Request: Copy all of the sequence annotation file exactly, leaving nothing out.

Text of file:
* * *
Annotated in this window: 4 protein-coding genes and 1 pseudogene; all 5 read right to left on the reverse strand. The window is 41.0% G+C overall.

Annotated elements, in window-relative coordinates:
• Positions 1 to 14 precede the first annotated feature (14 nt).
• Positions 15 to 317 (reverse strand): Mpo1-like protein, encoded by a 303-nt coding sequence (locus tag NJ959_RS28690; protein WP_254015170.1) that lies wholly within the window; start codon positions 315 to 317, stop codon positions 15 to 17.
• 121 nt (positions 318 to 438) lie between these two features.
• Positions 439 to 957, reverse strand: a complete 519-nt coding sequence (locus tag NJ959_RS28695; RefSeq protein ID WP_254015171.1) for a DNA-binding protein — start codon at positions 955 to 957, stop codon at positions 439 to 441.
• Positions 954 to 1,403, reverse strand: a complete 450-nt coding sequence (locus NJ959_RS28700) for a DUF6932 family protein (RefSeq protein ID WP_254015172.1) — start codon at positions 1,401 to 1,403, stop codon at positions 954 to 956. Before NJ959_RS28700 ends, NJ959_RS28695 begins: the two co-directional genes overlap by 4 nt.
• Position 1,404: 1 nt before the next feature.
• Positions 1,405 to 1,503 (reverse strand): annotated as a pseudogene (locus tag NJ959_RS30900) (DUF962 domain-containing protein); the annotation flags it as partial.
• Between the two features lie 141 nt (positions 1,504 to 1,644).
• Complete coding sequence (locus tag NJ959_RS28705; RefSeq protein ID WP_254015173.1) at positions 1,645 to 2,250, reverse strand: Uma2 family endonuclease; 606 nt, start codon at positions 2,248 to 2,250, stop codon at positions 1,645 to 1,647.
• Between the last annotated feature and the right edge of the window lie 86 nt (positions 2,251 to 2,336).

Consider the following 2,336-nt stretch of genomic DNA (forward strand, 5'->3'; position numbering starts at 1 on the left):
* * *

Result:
Annotated in this window: 4 protein-coding genes and 1 pseudogene; all 5 read right to left on the reverse strand. The window is 41.0% G+C overall.

Annotated elements, in window-relative coordinates:
• Positions 1 to 14 precede the first annotated feature (14 nt).
• Positions 15 to 317 (reverse strand): Mpo1-like protein, encoded by a 303-nt coding sequence (locus tag NJ959_RS28690; protein WP_254015170.1) that lies wholly within the window; start codon positions 315 to 317, stop codon positions 15 to 17.
• 121 nt (positions 318 to 438) lie between these two features.
• Positions 439 to 957, reverse strand: a complete 519-nt coding sequence (locus tag NJ959_RS28695; RefSeq protein ID WP_254015171.1) for a DNA-binding protein — start codon at positions 955 to 957, stop codon at positions 439 to 441.
• Positions 954 to 1,403, reverse strand: a complete 450-nt coding sequence (locus NJ959_RS28700) for a DUF6932 family protein (RefSeq protein ID WP_254015172.1) — start codon at positions 1,401 to 1,403, stop codon at positions 954 to 956. Before NJ959_RS28700 ends, NJ959_RS28695 begins: the two co-directional genes overlap by 4 nt.
• Position 1,404: 1 nt before the next feature.
• Positions 1,405 to 1,503 (reverse strand): annotated as a pseudogene (locus tag NJ959_RS30900) (DUF962 domain-containing protein); the annotation flags it as partial.
• Between the two features lie 141 nt (positions 1,504 to 1,644).
• Complete coding sequence (locus tag NJ959_RS28705; RefSeq protein ID WP_254015173.1) at positions 1,645 to 2,250, reverse strand: Uma2 family endonuclease; 606 nt, start codon at positions 2,248 to 2,250, stop codon at positions 1,645 to 1,647.
• Between the last annotated feature and the right edge of the window lie 86 nt (positions 2,251 to 2,336).

Consider the following 2,336-nt stretch of genomic DNA (forward strand, 5'->3'; position numbering starts at 1 on the left):